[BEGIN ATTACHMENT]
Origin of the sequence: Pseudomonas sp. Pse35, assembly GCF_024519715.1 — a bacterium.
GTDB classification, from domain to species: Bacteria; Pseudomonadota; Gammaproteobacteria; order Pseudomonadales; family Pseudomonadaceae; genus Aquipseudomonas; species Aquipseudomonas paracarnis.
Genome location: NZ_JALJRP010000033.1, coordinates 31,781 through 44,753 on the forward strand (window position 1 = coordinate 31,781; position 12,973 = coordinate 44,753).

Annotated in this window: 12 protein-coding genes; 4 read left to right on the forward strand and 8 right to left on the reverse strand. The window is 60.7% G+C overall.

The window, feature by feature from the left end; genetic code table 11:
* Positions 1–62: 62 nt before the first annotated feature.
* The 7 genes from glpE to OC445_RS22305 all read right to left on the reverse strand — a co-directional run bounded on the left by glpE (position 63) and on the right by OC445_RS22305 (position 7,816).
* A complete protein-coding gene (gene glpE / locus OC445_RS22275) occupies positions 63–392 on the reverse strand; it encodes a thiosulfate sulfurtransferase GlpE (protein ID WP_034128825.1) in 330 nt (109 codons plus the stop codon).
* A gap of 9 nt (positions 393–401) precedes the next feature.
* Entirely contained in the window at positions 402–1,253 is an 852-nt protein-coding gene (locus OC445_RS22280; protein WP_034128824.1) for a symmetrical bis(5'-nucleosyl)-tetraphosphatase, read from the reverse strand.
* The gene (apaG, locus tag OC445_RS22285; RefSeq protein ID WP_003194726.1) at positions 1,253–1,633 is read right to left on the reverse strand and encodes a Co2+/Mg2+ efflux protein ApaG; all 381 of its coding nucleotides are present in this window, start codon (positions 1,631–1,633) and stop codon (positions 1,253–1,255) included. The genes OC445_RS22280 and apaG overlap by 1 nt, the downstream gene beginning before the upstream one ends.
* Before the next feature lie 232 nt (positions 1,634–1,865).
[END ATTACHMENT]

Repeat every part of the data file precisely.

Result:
Origin of the sequence: Pseudomonas sp. Pse35, assembly GCF_024519715.1 — a bacterium.
GTDB classification, from domain to species: Bacteria; Pseudomonadota; Gammaproteobacteria; order Pseudomonadales; family Pseudomonadaceae; genus Aquipseudomonas; species Aquipseudomonas paracarnis.
Genome location: NZ_JALJRP010000033.1, coordinates 31,781 through 44,753 on the forward strand (window position 1 = coordinate 31,781; position 12,973 = coordinate 44,753).

Annotated in this window: 12 protein-coding genes; 4 read left to right on the forward strand and 8 right to left on the reverse strand. The window is 60.7% G+C overall.

The window, feature by feature from the left end; genetic code table 11:
* Positions 1–62: 62 nt before the first annotated feature.
* The 7 genes from glpE to OC445_RS22305 all read right to left on the reverse strand — a co-directional run bounded on the left by glpE (position 63) and on the right by OC445_RS22305 (position 7,816).
* A complete protein-coding gene (gene glpE / locus OC445_RS22275) occupies positions 63–392 on the reverse strand; it encodes a thiosulfate sulfurtransferase GlpE (protein ID WP_034128825.1) in 330 nt (109 codons plus the stop codon).
* A gap of 9 nt (positions 393–401) precedes the next feature.
* Entirely contained in the window at positions 402–1,253 is an 852-nt protein-coding gene (locus OC445_RS22280; protein WP_034128824.1) for a symmetrical bis(5'-nucleosyl)-tetraphosphatase, read from the reverse strand.
* The gene (apaG, locus tag OC445_RS22285; RefSeq protein ID WP_003194726.1) at positions 1,253–1,633 is read right to left on the reverse strand and encodes a Co2+/Mg2+ efflux protein ApaG; all 381 of its coding nucleotides are present in this window, start codon (positions 1,631–1,633) and stop codon (positions 1,253–1,255) included. The genes OC445_RS22280 and apaG overlap by 1 nt, the downstream gene beginning before the upstream one ends.
* Before the next feature lie 232 nt (positions 1,634–1,865).